Be a Smarter Supermarket Shopper

Melissa Barreiro

Be a Smarter Supermarket Shopper

When you shop at the grocery, realize that you are a target.
From the September 2016 Trumpet Print Edition

Busy consumers love supermarkets. Row upon row of perfectly presented food allow you to run in, grab what you need, and dash out. You assume you are in control of your decisions. After all, you are the one with the grocery list. But oftentimes you are being manipulated without even realizing it.

Shoppers often fall victim to supermarket manipulations that influence purchasing decisions. It’s a cunningly orchestrated sales process that lures you in, keeps you in, and seduces you into buying as many profitable products as possible—profitable to food manufacturers, not to your health.

Wanted: Impulsive Shoppers

Of the food people consume at home, an estimated 64 percent comes from the supermarket. Few shoppers think about how much their purchasing behavior is being influenced when they step into a supermarket. An abc News consumer watchdog report says the products we see, where they are displayed, and even what we smell are all designed by sophisticated, market-tested strategies with one purpose: to compel you to buy.

Notice the produce department: a stage set of shiny apples and dewy vegetables, giving that fresh-picked look and putting you in a pleasant seasonal mood. As you walk along, the savory smells of baked bread and roasted chicken waft over to your nose. The resultant olfactory overload gives you a shot of dopamine and activates the salivary glands.

Paco Underhill, consumer expert and author of What Women Want: The Science of Female Shopping, believes this last tactic is important. “When you’re salivating,” he says, “you’re a much less disciplined shopper.”

As you pick up products—some that are on your list, some that are impulse buys—a song plays softly in the background. Slow, soft music has been found to slow customers down. Author Ronald Milliman revealed in a 1982 paper that soft background music caused people to walk 15 percent slower and increased sales volume by 38 percent. That’s a powerful strategy, as most consumer choices are made in-store, and 60 percent of those are impulse purchases, according to Herb Meyers, ceo of former New York corporate identity firm Gerstman+Meyers. “If you feel good through emotionally evocative music,” he said, “you’re likely to spend more.”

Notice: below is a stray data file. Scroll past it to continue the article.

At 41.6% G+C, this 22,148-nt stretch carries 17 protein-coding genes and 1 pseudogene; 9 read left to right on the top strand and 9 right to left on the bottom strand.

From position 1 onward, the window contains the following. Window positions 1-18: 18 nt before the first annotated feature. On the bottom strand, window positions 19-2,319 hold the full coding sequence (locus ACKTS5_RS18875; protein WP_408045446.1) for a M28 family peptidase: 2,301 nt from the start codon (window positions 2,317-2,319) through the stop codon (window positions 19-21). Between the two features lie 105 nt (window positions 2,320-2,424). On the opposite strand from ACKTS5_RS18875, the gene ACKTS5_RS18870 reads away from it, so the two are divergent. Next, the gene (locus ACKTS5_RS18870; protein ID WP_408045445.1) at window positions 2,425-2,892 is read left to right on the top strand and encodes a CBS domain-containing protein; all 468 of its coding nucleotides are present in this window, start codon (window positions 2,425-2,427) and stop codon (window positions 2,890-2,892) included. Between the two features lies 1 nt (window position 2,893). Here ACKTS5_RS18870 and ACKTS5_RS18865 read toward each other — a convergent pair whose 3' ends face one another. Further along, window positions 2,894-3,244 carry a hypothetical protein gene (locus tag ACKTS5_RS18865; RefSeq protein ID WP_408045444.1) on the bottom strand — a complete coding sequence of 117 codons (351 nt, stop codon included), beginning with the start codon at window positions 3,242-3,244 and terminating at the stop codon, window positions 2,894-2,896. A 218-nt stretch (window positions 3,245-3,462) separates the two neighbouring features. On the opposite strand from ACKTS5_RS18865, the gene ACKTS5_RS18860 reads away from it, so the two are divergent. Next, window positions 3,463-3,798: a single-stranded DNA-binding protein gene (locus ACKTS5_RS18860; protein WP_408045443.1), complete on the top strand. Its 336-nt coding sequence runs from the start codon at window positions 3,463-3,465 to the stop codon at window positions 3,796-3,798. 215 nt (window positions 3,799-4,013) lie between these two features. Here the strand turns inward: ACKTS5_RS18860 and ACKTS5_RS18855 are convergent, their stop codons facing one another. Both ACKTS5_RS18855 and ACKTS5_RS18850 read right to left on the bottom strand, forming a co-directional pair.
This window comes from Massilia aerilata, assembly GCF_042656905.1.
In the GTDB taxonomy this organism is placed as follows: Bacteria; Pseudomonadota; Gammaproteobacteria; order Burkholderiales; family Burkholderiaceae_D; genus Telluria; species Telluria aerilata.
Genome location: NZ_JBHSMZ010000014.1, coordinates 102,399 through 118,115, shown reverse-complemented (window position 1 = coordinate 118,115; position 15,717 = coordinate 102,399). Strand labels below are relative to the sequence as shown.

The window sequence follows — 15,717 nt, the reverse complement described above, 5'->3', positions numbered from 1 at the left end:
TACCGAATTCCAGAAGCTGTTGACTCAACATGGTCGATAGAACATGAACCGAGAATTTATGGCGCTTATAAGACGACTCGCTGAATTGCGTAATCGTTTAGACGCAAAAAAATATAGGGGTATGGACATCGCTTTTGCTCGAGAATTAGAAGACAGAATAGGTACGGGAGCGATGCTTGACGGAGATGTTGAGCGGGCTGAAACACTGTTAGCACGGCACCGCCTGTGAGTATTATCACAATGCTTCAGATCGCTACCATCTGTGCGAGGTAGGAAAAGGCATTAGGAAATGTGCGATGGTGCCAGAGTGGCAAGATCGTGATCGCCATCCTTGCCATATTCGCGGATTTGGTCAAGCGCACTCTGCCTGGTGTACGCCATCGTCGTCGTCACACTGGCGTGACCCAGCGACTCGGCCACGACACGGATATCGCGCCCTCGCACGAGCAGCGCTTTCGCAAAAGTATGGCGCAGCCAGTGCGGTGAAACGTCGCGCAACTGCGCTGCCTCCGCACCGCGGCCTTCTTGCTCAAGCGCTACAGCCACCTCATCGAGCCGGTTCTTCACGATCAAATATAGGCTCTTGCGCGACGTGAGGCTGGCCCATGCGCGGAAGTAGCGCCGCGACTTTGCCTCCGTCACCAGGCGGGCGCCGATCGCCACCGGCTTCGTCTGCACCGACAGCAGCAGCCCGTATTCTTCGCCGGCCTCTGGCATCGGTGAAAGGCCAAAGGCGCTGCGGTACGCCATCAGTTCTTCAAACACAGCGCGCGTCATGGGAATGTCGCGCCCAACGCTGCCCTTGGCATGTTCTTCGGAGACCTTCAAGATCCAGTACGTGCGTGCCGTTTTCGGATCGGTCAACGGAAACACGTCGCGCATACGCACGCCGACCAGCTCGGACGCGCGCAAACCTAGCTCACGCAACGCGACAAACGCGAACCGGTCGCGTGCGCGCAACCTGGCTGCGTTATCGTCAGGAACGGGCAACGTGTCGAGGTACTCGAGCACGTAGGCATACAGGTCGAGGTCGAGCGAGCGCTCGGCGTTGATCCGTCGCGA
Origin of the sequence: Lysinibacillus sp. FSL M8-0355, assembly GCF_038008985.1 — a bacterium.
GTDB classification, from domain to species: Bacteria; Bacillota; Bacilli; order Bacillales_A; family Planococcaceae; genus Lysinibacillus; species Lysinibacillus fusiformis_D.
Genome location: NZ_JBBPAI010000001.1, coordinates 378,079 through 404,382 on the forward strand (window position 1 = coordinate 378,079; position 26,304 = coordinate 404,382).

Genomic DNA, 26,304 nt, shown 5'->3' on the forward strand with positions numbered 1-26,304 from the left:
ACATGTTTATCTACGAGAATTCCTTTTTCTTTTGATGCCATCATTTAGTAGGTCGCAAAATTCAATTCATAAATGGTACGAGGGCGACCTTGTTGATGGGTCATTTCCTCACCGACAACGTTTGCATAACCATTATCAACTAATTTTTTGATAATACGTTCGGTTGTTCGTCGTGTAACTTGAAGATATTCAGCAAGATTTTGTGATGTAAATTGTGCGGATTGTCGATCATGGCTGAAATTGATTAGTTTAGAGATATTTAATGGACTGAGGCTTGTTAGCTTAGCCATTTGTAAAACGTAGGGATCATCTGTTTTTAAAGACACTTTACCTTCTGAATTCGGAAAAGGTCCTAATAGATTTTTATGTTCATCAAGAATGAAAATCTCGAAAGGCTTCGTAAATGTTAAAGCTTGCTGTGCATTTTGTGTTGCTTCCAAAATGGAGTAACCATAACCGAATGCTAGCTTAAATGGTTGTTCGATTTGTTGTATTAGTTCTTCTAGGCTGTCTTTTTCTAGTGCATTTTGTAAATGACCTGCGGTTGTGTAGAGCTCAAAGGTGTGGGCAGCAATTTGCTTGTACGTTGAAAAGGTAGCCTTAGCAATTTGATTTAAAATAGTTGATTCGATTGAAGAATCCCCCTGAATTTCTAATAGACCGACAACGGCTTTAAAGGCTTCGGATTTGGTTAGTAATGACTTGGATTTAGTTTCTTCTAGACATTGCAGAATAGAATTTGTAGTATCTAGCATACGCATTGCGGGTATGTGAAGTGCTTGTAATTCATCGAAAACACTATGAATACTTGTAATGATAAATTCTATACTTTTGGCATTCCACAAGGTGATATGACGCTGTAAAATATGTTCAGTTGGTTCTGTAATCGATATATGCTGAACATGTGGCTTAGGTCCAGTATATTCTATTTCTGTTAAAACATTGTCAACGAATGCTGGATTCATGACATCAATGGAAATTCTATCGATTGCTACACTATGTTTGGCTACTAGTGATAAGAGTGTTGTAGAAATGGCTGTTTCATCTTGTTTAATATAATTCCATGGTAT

Priming Us for Captain Crunch

Where these tactics get dicey is in the push toward junk food. These factory-manufactured products are generally cheaper to produce, so the more junk food people buy, the more profit retailers and manufacturers make. These foods also stimulate your taste buds more than, say, broccoli, so you are more likely to keep coming back for more. To hook the consumer, retailers use two main sales strategies: lower your critical awareness, and encourage you to buy on impulse.

This consumer psychology is called subliminal priming and relies on the target (you) remaining unaware that such stimuli exists. So when you head to the dairy section for a gallon of milk, you’ll be exposed to plenty of chips, pop and other temptations along the way. Distraction is the key component to a store’s profitability, with the rationale that the longer you linger, the more you spend.

Walk down any aisle, and you’ll notice the most popular brands sitting at eye-level on shelves. Strategic product placement to maximize sales is known as a planogram model. Food companies pay big dollars to make sure Cap’n Crunch looks your child straight in the eye, pleading with him to pick the box up—and to plead with you.

Other traps, known as “end caps,” hover at the end of aisles. According to the National Retail Hardware Association, these shelves outsell similar products elsewhere by eight times. Unfortunately, the evidence suggests that these shelves get stocked with too much junk: soft drinks, chocolate, confectionery and chips.

Few people notice these tactics, making them all the more powerful. Increasingly, such corporate decisions shape our patterns of purchasing and, as a result, our patterns of consumption, malnutrition and disease.

The Future of Consumer Targeting

To induce even more impulse buying, “smart shelves” soon will use sensors to determine your age and gender and target specific advertisements. Movement tracking is also coming into favor. Retailers are beginning to experiment with a variety of new camera tracking technologies that can tell when you enter a store, where you go and how you shop. Real-time imaging tracks movements and produces heat maps showing where shoppers concentrate their attention. This allows companies to determine consumer habits through behaviors and becomes another effective way to boost revenue.

Even as you leave the store, the loyalty card you used to save a few pennies gave additional key insights into what you buy. An army of experts will now data mine the information to determine how to squeeze your wallet further in the future.

Winning the War

These aggressive and even invasive methods are effective largely because shoppers are ignorant of them. We allow subliminal suggestions to nudge us toward unwise purchases and unhealthy foods.

Here are a few tips to help you become a smarter shopper:

Before heading to the market, eat something to prevent excessive or unhealthy purchases.

Make a shopping list and stick to it.

Shop only once weekly.

At the supermarket, learn to recognize the strategies that are targeting you. Stay focused on your list and avoid falling victim to persuasion and impulse. If you do, the battle between supermarket profit margins and your health will claim one less victim.